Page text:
Sheridan Lake Campground is a great spot to stay that is centrally located in the Black Hills. The sites are wooded and they are fairly large. You are able to see and hear your neighbors but they are not directly net to you. A few spots over look Sheridan Lake and are great if you can get them. Most of the loops were closed when I was there in Early October so I had a site more to the inner part of the peninsula. The campground host was very nice and helpful and has plenty of wood you can buy yrea round.
Cottonwood CAmpground in Theordore Roosevelt NP was a nice and welcome surprise. I visited in the beginning of October and the water had already been shutoff, which was a little bit of a hinderance, but it was nice that they reduced the price because of it. Only half of the site were available to use, but I would say they were the best sites anyway. The site were large and spread out. You are able to see the other sites, but they are not right next to you. It is also near the
The Porcupine Mountains are a great place to visit and offers a wide variety of types of camping. I would put Union Bay at the top of this of having the most ammenities of all the options. There are showers, plenty of spots for electrical hook-ups if that is something you are looking for and even a laundry room. The sites are nice and some of the lower numbered sites are situated right along the shores of Lake Superior. The biggest downfall is that the sites are pretty lose together. I saw plenty of tents, but they are really more made for Pop-ups. Overall I would stay here again especially since they do have showers.
Ludington State Park has several spots to camp. The Cedars Campground was one of three open this time of year. There is a great tent only section of this campground and if you can't get into the hike in sites at the Jack Pine Campground, Cedars is your next best option.
Sites back up to the woods with large berms which is nice especially if you like to jump right in and explore and for privacy. There are about 12 tent sites at this lcoation. It also has a nice general store close by as well as a nice Bathroom area with large clean restrooms and showers.
It is also a centrally located spot with nice hikes to Lake Michiganto the west and an large network of trails around several lakes and an light house to the east and north. The campground also sits next to the river that connects Hamlin Lake and Lake Michigan. A great spot to fish or enjoy an evening hike.
It won't be the most private spot you will ever camp but it is a great spot with lots of options.
As a Ranger for The Dyrt I get products to test and review. At Ludington State Park I tested Mountain House Meals.
The Mountain House Meals are a great and easy way to have a great dinner while camping or backpacking. Easy to make it is a meal that all you have to do is add boiling water to the freeze dried packet of food. I tried the lasagna with meat sauce and Chicken Fajita Bowl and they were both very tasty.
The one thing I would keep in mind is that you need to make sure you notice how many servings are listed on the outside of the bag. When it says 2 servngs feel free to share with a fellow camper. Even after a long day of hiking it was a little too much for one sitting.
It was easy to make!
They taste great!
Lots of different option for meals!
I will be revieiwng other flavors, as I go.
This camping spot is a little out of the way, especially being so close to Ludington and the popular Ludington State Park. Here are 3 loops you can camp in and you get a decent amount space, but things can get pretty loud with lots of families camping in this location. It also borders Nordhouse Dunes Wilderness Area that has amazing hiking options. The Xero Z-Trail shoes I used to do 7 miles of hiking during our stay were amazing for this location. With lots of sandy beach hiking along with forest trails the Z-trails were more comfortable than I thought they would be for that distance. I think I may have blister issues too, but these Xero shoes couldn't have been more perfect!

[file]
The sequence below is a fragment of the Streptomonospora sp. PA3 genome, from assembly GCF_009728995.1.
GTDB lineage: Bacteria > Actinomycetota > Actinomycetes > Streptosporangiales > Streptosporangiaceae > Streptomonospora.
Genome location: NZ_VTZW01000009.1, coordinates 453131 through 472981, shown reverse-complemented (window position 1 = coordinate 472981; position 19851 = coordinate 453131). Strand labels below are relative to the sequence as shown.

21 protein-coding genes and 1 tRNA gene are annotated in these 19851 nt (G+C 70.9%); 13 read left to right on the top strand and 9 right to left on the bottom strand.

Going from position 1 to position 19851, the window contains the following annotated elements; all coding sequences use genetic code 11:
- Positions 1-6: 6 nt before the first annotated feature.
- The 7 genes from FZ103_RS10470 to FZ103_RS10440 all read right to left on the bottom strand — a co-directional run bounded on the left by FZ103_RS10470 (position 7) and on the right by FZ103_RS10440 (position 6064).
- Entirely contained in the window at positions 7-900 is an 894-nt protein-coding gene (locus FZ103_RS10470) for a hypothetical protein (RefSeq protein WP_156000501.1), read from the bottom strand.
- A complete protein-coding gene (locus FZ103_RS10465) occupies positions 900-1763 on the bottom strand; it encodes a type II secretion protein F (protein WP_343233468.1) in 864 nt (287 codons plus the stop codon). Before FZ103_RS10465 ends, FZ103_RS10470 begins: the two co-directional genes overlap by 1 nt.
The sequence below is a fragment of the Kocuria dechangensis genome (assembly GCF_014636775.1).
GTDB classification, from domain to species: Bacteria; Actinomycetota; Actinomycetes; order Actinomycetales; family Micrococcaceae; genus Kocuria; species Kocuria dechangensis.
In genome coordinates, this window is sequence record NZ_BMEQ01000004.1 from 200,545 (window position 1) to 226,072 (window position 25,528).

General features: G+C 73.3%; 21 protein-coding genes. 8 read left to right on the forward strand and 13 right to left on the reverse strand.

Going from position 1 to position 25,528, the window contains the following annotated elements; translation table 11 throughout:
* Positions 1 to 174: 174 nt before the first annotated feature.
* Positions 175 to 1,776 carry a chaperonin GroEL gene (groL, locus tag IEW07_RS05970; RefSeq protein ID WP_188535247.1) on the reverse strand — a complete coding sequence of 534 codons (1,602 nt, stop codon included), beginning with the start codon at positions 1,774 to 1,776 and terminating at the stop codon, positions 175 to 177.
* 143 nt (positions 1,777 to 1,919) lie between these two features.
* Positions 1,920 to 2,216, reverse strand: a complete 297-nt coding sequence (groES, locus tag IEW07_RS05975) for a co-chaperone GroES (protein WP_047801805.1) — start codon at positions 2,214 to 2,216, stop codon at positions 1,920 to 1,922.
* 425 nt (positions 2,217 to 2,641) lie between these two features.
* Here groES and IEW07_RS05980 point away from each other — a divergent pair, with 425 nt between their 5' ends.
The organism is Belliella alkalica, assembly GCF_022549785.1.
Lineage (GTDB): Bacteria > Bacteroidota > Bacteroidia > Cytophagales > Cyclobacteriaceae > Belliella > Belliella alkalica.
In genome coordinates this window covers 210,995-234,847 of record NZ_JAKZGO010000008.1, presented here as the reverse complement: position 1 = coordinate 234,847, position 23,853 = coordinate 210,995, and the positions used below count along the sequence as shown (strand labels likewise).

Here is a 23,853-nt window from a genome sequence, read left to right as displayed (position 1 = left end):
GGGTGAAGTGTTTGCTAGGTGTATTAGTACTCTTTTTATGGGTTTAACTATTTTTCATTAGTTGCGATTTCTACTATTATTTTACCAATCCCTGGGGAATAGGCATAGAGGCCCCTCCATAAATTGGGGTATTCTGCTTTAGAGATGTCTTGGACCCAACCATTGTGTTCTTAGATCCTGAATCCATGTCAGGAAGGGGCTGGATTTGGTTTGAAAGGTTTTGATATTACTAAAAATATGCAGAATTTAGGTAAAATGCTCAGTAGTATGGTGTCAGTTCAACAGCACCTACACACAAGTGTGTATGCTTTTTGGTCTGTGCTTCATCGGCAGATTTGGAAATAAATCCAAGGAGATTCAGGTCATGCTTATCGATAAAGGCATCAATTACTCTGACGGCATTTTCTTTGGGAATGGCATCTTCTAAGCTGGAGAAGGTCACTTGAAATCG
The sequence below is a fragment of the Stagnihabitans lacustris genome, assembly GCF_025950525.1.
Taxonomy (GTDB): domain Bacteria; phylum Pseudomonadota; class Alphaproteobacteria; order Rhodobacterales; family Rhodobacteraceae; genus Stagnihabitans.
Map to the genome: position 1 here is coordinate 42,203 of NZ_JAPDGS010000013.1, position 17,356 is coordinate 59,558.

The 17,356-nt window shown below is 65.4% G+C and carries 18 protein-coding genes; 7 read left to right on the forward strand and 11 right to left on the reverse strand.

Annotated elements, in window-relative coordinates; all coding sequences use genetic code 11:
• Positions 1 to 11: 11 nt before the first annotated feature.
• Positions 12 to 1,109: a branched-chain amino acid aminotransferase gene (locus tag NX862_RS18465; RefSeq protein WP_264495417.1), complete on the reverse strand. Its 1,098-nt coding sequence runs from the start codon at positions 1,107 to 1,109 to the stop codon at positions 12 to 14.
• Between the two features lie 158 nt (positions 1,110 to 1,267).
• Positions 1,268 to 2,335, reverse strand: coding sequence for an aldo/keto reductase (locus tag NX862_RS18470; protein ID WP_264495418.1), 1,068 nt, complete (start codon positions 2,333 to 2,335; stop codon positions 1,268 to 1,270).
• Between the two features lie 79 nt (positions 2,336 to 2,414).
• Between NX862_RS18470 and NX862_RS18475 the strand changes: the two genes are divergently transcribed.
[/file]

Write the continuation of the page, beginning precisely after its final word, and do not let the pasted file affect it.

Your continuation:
Fish Creek Campground has great amenities, but this is a very crowded area of the park. I try and avoid crowds as much as possible, but I planned ahead and wasn't sure what to expect. It seemed like it was further removed from the main activities of the West Entrance to Glacier National Park and it was, but still a very busy area. My campsite was right at the end of Lake McDonald, but was so covered by trees I didn't have much of a view. There is a small area for the general public close to and opening to lake McDonald that you can access from the campground and does open up for some great views, but it takes a little bit to get there. I will say for as crowded as the campground was there was very little noise and I did appreciate that. Overall not a bad campground, but I still prefer the Two Medicine Area of GNP over Fish Creek.
I normally prefer backcountry sites when I'm in our National Parks to get the best experience possibly, but Two Medicine Campground is as good a campground as you can get. With plenty of woods surrounding each site, you get the feeling of privacy and the views can't be beat. From mountains to lakes the scenes surrounding the campsites are amazing. There is also a general store that is a log cabin and a great spot to get supplies and souvenirs. There was also a wonderful ranger program. One of our favorites that we have ever seen and we have been to a lot. In my opinion this is the best campground in Glacier National Park.
This campground is located right outside the east entrance to Zion National Park. The campground inside the park were completely booked as they usually are during the summer months. There is a little store across the street for for food and supplies and on site there are showers and game rooms. This campground isn't the best for tents. We bent a couple of our stakes trying to get them into the hard clay ground. But the proximity to the East Entrance to the park makes it a great spot after long days exploring the park. Nothing too special about the campground. There are a couple of decent hiking trails at the campground, but it felt like it was mostly a stop over the day before or after.